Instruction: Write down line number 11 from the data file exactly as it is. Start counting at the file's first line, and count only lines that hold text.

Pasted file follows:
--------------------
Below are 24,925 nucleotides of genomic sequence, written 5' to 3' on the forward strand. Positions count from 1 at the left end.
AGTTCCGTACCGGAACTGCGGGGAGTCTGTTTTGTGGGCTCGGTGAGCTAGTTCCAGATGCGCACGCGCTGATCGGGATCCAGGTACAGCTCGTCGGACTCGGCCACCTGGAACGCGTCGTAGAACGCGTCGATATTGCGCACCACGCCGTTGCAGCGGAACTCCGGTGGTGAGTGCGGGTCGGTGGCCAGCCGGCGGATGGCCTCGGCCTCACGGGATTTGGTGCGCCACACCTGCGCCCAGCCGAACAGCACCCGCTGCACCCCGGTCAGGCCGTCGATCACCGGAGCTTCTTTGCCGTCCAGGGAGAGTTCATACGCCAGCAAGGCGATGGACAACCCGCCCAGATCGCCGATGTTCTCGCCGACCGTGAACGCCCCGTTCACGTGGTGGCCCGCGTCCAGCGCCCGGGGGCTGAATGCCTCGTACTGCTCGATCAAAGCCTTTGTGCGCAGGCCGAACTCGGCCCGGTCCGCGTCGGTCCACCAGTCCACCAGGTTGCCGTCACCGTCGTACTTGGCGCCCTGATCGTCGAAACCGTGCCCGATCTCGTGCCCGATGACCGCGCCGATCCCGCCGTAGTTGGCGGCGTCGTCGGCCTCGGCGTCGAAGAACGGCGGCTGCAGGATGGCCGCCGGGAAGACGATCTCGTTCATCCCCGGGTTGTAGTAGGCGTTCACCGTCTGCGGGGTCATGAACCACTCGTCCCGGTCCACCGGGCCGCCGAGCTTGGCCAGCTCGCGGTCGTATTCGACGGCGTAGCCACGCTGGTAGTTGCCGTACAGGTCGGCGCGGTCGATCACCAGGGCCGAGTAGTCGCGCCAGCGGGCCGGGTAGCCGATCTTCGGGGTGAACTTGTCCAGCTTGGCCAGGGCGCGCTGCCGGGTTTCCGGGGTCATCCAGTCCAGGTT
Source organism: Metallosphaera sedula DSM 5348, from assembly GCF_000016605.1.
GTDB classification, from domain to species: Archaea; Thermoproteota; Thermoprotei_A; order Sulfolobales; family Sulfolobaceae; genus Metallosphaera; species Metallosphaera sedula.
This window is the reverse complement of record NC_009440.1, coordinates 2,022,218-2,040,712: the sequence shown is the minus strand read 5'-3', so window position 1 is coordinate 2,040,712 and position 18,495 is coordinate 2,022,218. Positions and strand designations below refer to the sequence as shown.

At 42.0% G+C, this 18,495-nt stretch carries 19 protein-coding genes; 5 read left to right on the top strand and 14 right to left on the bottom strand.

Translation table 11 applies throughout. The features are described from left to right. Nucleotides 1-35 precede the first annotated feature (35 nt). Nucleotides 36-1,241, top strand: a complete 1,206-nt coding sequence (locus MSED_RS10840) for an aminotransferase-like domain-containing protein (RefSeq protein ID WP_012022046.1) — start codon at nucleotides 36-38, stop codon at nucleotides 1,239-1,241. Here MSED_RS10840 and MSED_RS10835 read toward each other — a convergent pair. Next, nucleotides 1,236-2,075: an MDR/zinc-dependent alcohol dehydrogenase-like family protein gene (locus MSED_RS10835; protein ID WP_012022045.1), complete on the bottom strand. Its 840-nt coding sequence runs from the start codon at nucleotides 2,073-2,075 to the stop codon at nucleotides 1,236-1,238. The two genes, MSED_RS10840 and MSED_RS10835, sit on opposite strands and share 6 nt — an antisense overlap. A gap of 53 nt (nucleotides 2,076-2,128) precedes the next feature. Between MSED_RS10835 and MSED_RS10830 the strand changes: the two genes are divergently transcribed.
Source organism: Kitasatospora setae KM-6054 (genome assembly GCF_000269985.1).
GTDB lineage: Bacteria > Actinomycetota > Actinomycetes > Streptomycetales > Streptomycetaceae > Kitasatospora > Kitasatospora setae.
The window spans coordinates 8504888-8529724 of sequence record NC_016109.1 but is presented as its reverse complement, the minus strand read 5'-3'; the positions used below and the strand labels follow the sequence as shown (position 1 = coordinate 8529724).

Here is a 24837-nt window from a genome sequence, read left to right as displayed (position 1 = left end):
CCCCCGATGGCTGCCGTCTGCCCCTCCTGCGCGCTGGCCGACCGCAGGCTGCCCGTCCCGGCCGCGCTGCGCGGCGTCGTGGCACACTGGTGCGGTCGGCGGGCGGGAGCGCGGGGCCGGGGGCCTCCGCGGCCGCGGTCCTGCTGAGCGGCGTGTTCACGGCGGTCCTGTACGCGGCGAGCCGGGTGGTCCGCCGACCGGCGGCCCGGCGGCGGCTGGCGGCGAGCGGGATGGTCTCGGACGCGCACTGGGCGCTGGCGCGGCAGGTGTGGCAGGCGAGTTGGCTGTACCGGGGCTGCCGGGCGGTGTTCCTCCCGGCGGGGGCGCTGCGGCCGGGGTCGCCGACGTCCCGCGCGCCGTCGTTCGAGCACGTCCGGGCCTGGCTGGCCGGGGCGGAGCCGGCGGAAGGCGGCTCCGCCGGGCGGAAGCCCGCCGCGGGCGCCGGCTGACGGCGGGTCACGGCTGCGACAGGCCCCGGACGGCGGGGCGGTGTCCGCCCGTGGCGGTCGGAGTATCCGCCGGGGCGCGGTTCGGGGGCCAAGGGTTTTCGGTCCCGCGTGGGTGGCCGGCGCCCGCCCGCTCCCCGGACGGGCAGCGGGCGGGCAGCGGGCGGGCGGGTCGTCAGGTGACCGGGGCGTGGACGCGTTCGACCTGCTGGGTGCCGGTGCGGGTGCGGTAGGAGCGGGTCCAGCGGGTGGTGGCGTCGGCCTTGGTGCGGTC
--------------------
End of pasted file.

Here is a 24837-nt window from a genome sequence, read left to right as displayed (position 1 = left end):